· The patient is placed supine with a wedge under the right hip for left uterine displacement.
· Denitrogenation is accomplished with 100% oxygen for 3–5 min while monitors are applied.
· The patient is prepared and draped for surgery.
· When the surgeons are ready, a rapid-sequence induction with cricoid pressure is performed using propofol, 2 mg/kg, or ketamine,
· 1–2 mg/kg, and succinylcholine, 1.5 mg/ kg. Ketamine is used instead of propofol in hypovolemic patients. Other agents, including methohexital and etomidate, offer little benefit in obstetric patients.
· With few exceptions, surgery is begun only after proper placement of the endotracheal tube is confirmed. Excessive hyperventilation (Paco2 25 mm Hg) should be avoided because it can reduce uterine blood flow and has been associated with fetal acidosis.
· Fifty percent nitrous oxide in oxygen with up to 0.75 MAC of a low concentration of volatile agent (eg, 1% sevoflurane, 0.75% isoflurane, or 3% desflurane) is used for maintenance of anesthesia. The low dose of volatile agent helps ensure amnesia but is generally not enough to cause excessive uterine relaxation or prevent uterine contraction following oxytocin. A muscle relaxant of intermediate duration (atracurium, cisatracurium, or rocuronium) is used for relaxation, but may exhibit prolonged neuromuscular blockade in patients who are receiving magnesium sulfate.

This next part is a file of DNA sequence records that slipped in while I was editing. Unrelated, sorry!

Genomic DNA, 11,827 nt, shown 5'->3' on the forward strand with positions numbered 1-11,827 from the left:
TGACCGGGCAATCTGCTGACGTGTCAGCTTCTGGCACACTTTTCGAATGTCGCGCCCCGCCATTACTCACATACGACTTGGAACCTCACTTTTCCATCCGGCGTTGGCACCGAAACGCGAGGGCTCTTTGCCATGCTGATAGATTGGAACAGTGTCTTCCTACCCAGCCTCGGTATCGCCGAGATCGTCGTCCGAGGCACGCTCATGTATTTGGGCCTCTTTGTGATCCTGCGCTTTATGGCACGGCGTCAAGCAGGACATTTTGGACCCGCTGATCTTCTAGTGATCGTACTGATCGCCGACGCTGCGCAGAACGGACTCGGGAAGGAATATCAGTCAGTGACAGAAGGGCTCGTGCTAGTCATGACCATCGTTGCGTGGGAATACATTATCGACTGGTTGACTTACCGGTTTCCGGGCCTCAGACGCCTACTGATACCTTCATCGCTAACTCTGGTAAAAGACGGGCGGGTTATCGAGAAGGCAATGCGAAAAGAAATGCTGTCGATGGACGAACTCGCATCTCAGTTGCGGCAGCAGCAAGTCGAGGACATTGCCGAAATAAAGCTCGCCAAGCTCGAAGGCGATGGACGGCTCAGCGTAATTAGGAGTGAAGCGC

· After the neonate and placenta are delivered, 20–80 units of oxytocin are added to the first liter of intravenous fluid, and another 20 units to the next. Additional intravenous agents, such as propofol, opioid, or benzodiazepine, can be given to ensure amnesia.If the uterus does not contract readily, an opioid should be given, and the halogenated agent should be discontinued. Methylergonovine (Methergine), 0.2 mg intramuscularly or in 100-mL normal saline as slow intravenous infusion, may also begiven but can increase arterial blood pressure. 15-Methylprostaglandin F2α (Hemabate), 0.25 mg intramuscularly, may also be used.
· An attempt to aspirate gastric contents may be made via an oral gastric tube to decrease the likelihood of pulmonary aspiration on emergence.
· At the end of surgery, muscle relaxants are completely reversed, the gastric tube (if placed) is removed, and the patient is extubated while awake to reduce the risk of aspiration.